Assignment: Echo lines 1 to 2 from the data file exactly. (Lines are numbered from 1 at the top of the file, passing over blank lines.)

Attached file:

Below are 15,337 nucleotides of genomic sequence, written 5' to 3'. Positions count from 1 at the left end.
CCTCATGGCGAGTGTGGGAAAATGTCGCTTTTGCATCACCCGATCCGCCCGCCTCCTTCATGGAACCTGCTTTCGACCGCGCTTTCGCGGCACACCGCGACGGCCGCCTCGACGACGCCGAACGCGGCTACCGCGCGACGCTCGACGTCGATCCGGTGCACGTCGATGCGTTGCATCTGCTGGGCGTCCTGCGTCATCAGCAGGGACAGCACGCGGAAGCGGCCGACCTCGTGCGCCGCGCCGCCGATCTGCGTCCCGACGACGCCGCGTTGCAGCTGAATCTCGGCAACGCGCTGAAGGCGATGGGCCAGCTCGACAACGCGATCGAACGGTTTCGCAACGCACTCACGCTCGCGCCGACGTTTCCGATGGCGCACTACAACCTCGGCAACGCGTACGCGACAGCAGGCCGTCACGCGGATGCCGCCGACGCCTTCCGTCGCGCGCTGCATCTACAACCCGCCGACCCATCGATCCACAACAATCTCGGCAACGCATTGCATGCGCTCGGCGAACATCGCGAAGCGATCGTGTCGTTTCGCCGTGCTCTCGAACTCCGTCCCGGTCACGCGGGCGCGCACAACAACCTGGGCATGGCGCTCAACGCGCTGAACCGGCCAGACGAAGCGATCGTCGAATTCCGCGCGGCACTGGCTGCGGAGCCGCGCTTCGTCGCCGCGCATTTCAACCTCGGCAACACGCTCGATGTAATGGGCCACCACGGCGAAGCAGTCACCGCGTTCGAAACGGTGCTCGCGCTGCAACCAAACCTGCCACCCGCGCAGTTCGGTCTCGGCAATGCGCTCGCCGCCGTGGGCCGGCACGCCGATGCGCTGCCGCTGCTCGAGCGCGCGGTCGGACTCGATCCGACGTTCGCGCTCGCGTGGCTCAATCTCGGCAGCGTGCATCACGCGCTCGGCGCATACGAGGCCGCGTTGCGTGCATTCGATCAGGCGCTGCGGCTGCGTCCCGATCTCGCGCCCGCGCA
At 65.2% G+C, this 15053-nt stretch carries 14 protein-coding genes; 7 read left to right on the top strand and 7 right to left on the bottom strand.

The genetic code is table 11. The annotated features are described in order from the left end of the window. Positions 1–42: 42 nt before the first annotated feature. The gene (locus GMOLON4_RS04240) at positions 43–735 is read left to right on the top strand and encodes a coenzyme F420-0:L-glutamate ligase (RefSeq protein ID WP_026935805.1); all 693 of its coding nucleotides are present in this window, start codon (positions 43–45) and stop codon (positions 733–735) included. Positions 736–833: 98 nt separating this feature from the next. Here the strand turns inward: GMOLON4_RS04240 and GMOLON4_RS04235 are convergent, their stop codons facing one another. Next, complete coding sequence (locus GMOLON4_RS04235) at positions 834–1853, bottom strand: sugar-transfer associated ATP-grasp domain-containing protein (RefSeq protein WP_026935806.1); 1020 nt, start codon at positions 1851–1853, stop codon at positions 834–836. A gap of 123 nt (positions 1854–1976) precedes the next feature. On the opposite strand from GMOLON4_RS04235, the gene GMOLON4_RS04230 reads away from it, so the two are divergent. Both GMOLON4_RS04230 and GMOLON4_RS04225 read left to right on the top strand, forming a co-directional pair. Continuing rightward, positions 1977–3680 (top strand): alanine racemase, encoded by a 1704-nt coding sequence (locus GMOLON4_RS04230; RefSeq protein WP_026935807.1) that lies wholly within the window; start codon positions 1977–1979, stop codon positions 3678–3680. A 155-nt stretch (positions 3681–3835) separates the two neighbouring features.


Below are 15,337 nucleotides of genomic sequence, written 5' to 3'. Positions count from 1 at the left end.
CCTCATGGCGAGTGTGGGAAAATGTCGCTTTTGCATCACCCGATCCGCCCGCCTCCTTCATGGAACCTGCTTTCGACCGCGCTTTCGCGGCACACCGCGACGGCCGCCTCGACGACGCCGAACGCGGCTACCGCGCGACGCTCGACGTCGATCCGGTGCACGTCGATGCGTTGCATCTGCTGGGCGTCCTGCGTCATCAGCAGGGACAGCACGCGGAAGCGGCCGACCTCGTGCGCCGCGCCGCCGATCTGCGTCCCGACGACGCCGCGTTGCAGCTGAATCTCGGCAACGCGCTGAAGGCGATGGGCCAGCTCGACAACGCGATCGAACGGTTTCGCAACGCACTCACGCTCGCGCCGACGTTTCCGATGGCGCACTACAACCTCGGCAACGCGTACGCGACAGCAGGCCGTCACGCGGATGCCGCCGACGCCTTCCGTCGCGCGCTGCATCTACAACCCGCCGACCCATCGATCCACAACAATCTCGGCAACGCATTGCATGCGCTCGGCGAACATCGCGAAGCGATCGTGTCGTTTCGCCGTGCTCTCGAACTCCGTCCCGGTCACGCGGGCGCGCACAACAACCTGGGCATGGCGCTCAACGCGCTGAACCGGCCAGACGAAGCGATCGTCGAATTCCGCGCGGCACTGGCTGCGGAGCCGCGCTTCGTCGCCGCGCATTTCAACCTCGGCAACACGCTCGATGTAATGGGCCACCACGGCGAAGCAGTCACCGCGTTCGAAACGGTGCTCGCGCTGCAACCAAACCTGCCACCCGCGCAGTTCGGTCTCGGCAATGCGCTCGCCGCCGTGGGCCGGCACGCCGATGCGCTGCCGCTGCTCGAGCGCGCGGTCGGACTCGATCCGACGTTCGCGCTCGCGTGGCTCAATCTCGGCAGCGTGCATCACGCGCTCGGCGCATACGAGGCCGCGTTGCGTGCATTCGATCAGGCGCTGCGGCTGCGTCCCGATCTCGCGCCCGCGCA